FIG. 7 is a flow diagram of the Process Operating System Partition routine of the preferred embodiment. The Process Operating System Partition routine shown in FIG. 7 corresponds to step 606 of the Operating System Load routine. The Process Operating System Partition routine reads the operating system partition load record 560 in the operating system partition 550 and executes the load instructions therein. The Process Operating System Partition routine loads all operating system specific variable load modules stored in the operating system partition which are indicated as active, and then loads all permanent load modules stored in the operating system partition.

In step 702, the routine reads the load instructions in the operating system partition load record 560. In step 704, the routine determines whether a load flag 582 corresponding to an operating system specific variable load module (OSSVLM) 580 is set as active. If so, control branches to step 706, wherein the routine loads the operating system specific variable load module so indicated by executing the load instructions read from the operating system partition load record 560 with respect to the indicated operating system specific variable load module. Otherwise, control proceeds to step 708, wherein the routine determines whether additional operating system specific variable load modules are present in the operating system partition 550. If so, control loops to repeat step 704. Otherwise, control proceeds to step 710, wherein the routine loads a permanent load module 590 by executing the load instructions with respect to that permanent load module 590. In step 712, the routine determines whether additional permanent load modules are present in the operating system partition 550. If so, control loops to repeat step 710. Otherwise, the routine is complete and control returns to the Operating System Load routine.

FIG. 8 is a flow diagram of the Process Variable Partition routine of the preferred embodiment. The Process Variable Partition routine shown in FIG. 8 corresponds to step 610 of the load program. The Process Variable Partition routine reads the variable partition load record 510 in the variable partition 500 and executes the load instructions therein. The Process Variable Partition routine loads all variable load modules 530 stored in the partition which are indicated as active. The Process Variable Partition routine then reads the read indications in the variable partition read table 520 and processes a next partition as indicated.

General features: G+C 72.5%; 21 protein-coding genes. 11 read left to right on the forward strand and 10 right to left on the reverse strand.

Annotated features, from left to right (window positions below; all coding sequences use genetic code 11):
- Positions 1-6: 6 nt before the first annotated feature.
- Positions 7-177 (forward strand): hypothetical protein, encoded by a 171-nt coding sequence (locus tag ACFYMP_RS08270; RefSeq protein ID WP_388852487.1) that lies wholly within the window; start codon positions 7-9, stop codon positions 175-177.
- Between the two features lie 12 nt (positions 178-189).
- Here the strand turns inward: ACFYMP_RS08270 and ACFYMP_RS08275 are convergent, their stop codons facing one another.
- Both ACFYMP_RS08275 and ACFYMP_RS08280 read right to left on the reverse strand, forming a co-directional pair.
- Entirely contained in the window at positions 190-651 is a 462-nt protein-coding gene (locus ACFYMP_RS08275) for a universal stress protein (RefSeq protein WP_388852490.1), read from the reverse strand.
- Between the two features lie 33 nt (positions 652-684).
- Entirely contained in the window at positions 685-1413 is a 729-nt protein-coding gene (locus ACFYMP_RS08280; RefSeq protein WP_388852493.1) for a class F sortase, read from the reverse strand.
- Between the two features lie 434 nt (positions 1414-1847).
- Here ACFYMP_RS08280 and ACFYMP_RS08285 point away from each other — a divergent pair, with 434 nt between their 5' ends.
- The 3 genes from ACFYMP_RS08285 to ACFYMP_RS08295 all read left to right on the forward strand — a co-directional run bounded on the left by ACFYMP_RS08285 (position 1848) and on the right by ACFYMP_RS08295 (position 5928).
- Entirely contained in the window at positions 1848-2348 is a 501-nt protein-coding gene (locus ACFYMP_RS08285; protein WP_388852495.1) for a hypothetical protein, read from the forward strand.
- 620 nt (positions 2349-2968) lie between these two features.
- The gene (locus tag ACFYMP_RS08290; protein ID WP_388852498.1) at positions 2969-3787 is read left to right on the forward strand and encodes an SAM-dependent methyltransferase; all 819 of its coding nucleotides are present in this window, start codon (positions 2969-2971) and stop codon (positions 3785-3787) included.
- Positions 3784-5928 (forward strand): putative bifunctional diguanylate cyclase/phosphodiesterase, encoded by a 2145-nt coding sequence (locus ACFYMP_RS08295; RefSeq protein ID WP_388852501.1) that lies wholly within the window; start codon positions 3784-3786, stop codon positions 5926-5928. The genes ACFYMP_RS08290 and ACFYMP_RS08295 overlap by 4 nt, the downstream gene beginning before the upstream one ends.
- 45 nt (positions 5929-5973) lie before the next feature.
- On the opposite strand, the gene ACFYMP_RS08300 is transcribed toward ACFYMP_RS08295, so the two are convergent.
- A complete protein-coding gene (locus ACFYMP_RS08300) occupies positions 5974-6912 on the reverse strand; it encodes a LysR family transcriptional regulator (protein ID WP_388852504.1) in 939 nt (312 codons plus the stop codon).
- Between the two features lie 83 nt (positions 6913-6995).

In step 802, the routine reads the load instructions in the variable partition load record 510. In step 804, the routine determines whether a load flag 532 corresponding to a variable load module 530 is set as active. If so, control branches to step 806, wherein the routine loads the variable load module so indicated by executing the load instructions read from the variable partition load record 510 with respect to the indicated variable load module. Otherwise, control proceeds to step 808, wherein the routine determines whether additional variable load modules are present in the variable partition 500. If so, control loops to repeat step 804. Steps 804-808 are repeated as long as additional variable load modules are present in the variable partition 500. Otherwise, control proceeds to step 810.

In step 810, the routine reads the read flags 522 stored in the variable partition table 520. In step 812, if a read flag 522 corresponding to the operating system partition 550 is set, then control branches to step 814, wherein the Process Operating System Partition routine is performed. For example, the routine reads the Master Boot Record and locates the partition descriptor which contains the partition identifier that identifies the operating system partition 550. Otherwise, control proceeds to step 816. In step 816, if a read flag 522 corresponding to a next variable partition 500 is set, then control branches to step 818, wherein the Process Variable Partition routine is again performed with respect to the next variable partition 500. Otherwise, control proceeds to step 820, wherein an error indication is output via the display 140 to indicate that the load program is unable to load the operating system. After steps 814, 818 or 820 are performed, the routine is complete, and control is returned to the Operating System Load routine.